HEY guys! Telfo’s away in Japan for Mooneyes, so I’m sitting in the big chair this month, and with 77 pages of Street Machine Drag Challenge coverage in this bumper 244-page issue, I want to talk about how our epic drag racing adventure started.
When Hot Rod magazine in the States came up with the Drag Week concept back in 2005, I thought it was the coolest thing ever. Driving from track to track and living off the land; it was like the movie Two-Lane Blacktop brought to life.
But then, driving long distances to drag strips and racing has never been a foreign concept to me. Back in the 90s I used to my daily-driver V8 Valiant from Sydney up to the old Performance Street Car Shootouts at Willowbank, as well as to Canberra several times a year to race. I drove and raced wherever I could. In fact it got to the point where I would ask my wife if she wanted to go away for the weekend and she’d reply: “Why, where are they racing?”
For Hot Rod magazine, Drag Week was the natural progression of their Pump Gas Drags, where every car had to drive at least 28 miles, with a mandatory hot shut-off and restart, and then race using sponsor-supplied pump fuel. But the cars got to the point where no one really believed they could actually be driven on the street, and so Drag Week was born.
The first Drag Week event had around 40 competitors, who travelled 1500 miles through six states and five different drag strips. The quickest car was Carl Scott’s red Nova, which ran mideights using a nitrous big-block. After watching the 1320Video DVD of the event, all I could think about was: “How do I get over there and do it myself?” But the numbers never added up. I just couldn’t justify spending that much coin on a bucket-list item like Drag Week.
Then an idea started to form. It would be a hell of a lot cheaper, and just as much fun, to do the event here. So I pulled out a pad and started looking up race dates. I basically worked out that I could do my own epic adventure down the east coast of Australia and across to Adelaide.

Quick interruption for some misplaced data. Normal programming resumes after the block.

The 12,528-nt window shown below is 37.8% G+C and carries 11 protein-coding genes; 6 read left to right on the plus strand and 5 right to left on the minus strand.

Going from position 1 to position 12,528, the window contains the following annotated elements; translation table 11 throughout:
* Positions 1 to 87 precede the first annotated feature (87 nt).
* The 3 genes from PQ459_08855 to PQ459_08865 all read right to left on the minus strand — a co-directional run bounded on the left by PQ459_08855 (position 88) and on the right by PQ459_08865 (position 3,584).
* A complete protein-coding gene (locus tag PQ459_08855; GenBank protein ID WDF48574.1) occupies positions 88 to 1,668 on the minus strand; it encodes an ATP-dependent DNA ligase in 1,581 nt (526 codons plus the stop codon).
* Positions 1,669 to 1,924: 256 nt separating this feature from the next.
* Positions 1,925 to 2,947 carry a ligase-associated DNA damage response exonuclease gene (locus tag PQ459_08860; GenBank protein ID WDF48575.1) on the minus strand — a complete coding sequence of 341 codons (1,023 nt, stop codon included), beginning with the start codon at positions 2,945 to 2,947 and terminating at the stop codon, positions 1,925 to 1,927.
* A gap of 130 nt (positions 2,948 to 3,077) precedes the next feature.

I even talked to a few people about it, but the general consensus was that it couldn’t happen here in Oz, so my scheme stayed on the notepad for a long time.
But one day we were kicking around cool ideas in the office, and I said: “Why don’t we do our own Drag Week?” Telfo basically replied: “Work out a route, and what it’s going to cost us.”
And that’s how the Street Machine Drag Challenge started in 2014.
That year we only got 17 people to sign up, and I convinced Chrysler to lend me a 300C SRT8 to make 18 cars. It really was a toe-in-the-water exercise to see if we could pull it off, and while we only ended up doing 1000km and three tracks after Sydney was rained out, we had a lot of fun.
At the time a couple of guys who had done both events said: “This was great, but it’s not really Drag Week.” I never really understood what they meant until I went to the US this year and saw Drag Week first-hand. The event is brutal, even just to follow. Our daily schedule would be film, drive, edit, sleep – then repeat for five days. We were exhausted – but it was the best time ever!
Armed with this new perspective, I knew we had to up the ante for Drag Challenge this year.
More kilometres, less freeway driving, tougher time schedules and more tracks. Everyone who took part this year was left in no doubt that it was a much tougher event, but we all still had a blast. I reckon we nailed it.
We’re already looking at the plan for next year and we expect that we’ll have 100 cars or more, so if you want to learn more, flick us an email at: firstname.lastname@example.org. s